Gaining media coverage is what the PR business is all about. Whether the objective is to drive traffic, grow a membership base, increase new business inquiries, raise awareness, improve SEO etc. However, it’s important to leverage that media coverage in as many ways as possible. If you glance at your media coverage, get a good feeling about it and then just file it away, then you aren’t doing it justice. You should promote your PR.
Here are some ways that smaller companies can leverage their media coverage to maximum effect:
- Circulate to employees to show that the company has a high profile
- Send to clients/ prospective clients
- Share via social media, such as posting on your facebook page
- Put it on display in office – perhaps in reception, if you have one
- Post on website, in your online media centre
- Use on proposals/ presentations
- Write a blog about it – how the story happened or who the case studies are in the piece
After all, you worked hard to earn that media coverage, so why not show it off!
If you believe that social (or digital) media represent the future for the media industry, and presumably you do, then PRs have a golden opportunity here. What I mean by that is PRs are used to ‘earned’ media rather than ‘paid-for’ media and we accept that you cannot manage the media. Advertisers and marketers who are used to paying to get what they want and planning certain content to appear at certain times, are fundamentally different.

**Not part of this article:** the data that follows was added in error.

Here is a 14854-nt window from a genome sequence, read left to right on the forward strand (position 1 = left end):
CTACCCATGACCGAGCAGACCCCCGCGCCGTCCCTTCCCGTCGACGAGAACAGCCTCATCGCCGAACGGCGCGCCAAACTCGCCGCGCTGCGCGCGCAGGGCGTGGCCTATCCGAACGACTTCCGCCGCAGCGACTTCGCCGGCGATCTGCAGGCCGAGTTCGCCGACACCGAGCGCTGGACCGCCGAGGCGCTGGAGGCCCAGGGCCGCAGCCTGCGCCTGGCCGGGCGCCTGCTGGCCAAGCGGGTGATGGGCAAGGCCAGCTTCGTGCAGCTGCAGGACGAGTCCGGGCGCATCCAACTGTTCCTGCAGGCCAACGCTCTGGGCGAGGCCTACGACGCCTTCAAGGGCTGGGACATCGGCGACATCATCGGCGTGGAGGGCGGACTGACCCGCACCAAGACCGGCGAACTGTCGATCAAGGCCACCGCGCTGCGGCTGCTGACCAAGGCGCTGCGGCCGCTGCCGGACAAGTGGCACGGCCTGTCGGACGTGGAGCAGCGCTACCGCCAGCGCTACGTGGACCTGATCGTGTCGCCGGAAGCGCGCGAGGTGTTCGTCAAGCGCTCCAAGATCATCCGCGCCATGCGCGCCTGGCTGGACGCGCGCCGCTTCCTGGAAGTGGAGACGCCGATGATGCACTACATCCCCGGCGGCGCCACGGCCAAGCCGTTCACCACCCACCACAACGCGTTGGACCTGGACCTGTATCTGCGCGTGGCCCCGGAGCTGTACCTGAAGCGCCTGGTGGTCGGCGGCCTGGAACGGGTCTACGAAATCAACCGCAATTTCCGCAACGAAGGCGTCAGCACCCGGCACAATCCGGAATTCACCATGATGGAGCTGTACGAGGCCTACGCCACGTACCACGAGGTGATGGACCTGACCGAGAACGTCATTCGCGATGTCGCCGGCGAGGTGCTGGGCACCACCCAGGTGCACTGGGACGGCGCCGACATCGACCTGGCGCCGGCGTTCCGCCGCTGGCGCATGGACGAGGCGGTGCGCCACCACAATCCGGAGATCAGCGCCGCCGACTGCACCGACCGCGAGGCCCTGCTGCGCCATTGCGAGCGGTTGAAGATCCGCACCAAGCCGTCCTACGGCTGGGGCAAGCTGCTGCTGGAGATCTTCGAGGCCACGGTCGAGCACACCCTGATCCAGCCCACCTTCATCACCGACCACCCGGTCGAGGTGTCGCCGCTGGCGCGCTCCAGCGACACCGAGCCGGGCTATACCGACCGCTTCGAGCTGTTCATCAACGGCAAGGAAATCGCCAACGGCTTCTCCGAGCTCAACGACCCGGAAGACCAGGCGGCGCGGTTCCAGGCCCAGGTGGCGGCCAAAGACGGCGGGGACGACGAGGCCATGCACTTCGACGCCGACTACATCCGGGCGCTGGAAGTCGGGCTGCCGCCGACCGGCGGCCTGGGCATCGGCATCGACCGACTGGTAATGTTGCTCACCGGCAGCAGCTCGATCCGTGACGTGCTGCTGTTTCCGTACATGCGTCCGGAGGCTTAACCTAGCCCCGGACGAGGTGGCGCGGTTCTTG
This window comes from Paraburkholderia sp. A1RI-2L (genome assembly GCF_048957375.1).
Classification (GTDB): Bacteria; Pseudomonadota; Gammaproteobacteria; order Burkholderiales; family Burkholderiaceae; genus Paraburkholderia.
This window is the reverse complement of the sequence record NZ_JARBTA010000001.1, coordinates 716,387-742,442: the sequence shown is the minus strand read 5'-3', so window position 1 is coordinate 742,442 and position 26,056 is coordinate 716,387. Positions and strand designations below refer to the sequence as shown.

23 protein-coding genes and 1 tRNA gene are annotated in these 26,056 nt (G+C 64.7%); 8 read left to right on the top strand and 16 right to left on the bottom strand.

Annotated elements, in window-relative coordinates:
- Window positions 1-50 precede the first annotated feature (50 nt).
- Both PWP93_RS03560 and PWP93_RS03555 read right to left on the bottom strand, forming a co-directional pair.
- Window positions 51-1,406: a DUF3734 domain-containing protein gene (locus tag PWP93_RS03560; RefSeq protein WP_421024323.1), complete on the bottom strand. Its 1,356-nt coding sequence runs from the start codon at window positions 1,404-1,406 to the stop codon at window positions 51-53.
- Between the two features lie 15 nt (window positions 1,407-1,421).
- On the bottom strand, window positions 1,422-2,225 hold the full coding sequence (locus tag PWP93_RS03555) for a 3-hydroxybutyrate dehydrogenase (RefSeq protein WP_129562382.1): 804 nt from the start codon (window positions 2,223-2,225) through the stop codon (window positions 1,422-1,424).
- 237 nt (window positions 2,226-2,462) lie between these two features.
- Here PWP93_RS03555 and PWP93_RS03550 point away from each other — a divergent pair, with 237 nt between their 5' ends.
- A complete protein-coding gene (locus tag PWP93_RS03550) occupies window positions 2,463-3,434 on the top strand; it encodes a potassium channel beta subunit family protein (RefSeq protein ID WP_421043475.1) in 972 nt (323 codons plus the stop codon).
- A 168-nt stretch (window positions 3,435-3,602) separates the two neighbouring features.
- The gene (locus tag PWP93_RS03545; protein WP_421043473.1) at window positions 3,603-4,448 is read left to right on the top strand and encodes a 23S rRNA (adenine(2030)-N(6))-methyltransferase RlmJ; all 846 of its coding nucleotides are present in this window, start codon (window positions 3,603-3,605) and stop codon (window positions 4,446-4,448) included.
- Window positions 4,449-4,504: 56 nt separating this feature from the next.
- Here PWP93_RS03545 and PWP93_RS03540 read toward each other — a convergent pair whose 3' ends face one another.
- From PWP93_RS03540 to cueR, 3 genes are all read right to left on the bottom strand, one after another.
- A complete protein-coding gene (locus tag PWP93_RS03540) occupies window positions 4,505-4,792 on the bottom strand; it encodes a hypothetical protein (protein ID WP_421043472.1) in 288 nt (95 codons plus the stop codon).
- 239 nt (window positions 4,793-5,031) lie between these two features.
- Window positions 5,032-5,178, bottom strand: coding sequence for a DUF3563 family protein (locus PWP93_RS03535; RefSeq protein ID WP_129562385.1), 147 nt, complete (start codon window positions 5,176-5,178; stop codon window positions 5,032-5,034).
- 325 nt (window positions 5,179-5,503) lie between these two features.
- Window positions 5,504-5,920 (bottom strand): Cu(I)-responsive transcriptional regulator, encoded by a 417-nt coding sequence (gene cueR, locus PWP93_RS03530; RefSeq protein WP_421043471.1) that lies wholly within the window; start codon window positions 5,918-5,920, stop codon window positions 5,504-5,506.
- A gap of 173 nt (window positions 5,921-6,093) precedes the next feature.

These PR skills, which are ingrained, combined with experience of crisis management, mean that we are perfectly placed to take the lead on social media.
To realise the full potential of social media, you need to have buy-in from all parts of an organisation, particularly sales, marketing, customer service, HR and internal communications. However, PR is normally the best place to co-ordinate this activity as it impacts significantly on reputation.
In my opinion, the key attributes for a brand to have if it wants to engage successfully via social media are openness, transparency, integrity, energy and the sense that it can participate but not control. I think that good PRs tend to get their head around this quickly because they are very similar values to the ones that work well with traditional media.
To put it another way, no-one owes you editorial coverage or mentions on a blog or forum. But the balance of power is different with paid with paid-for activity so there might be a tendency to assume that this leverage can automatically work in the social space. Broadcasting, shouting, bragging and being overly self-promotional will not win you digital friends.
PR is changing and adapting to the digital media revolution – make sure that your efforts to manage the flow of information between you and your communities reflect that.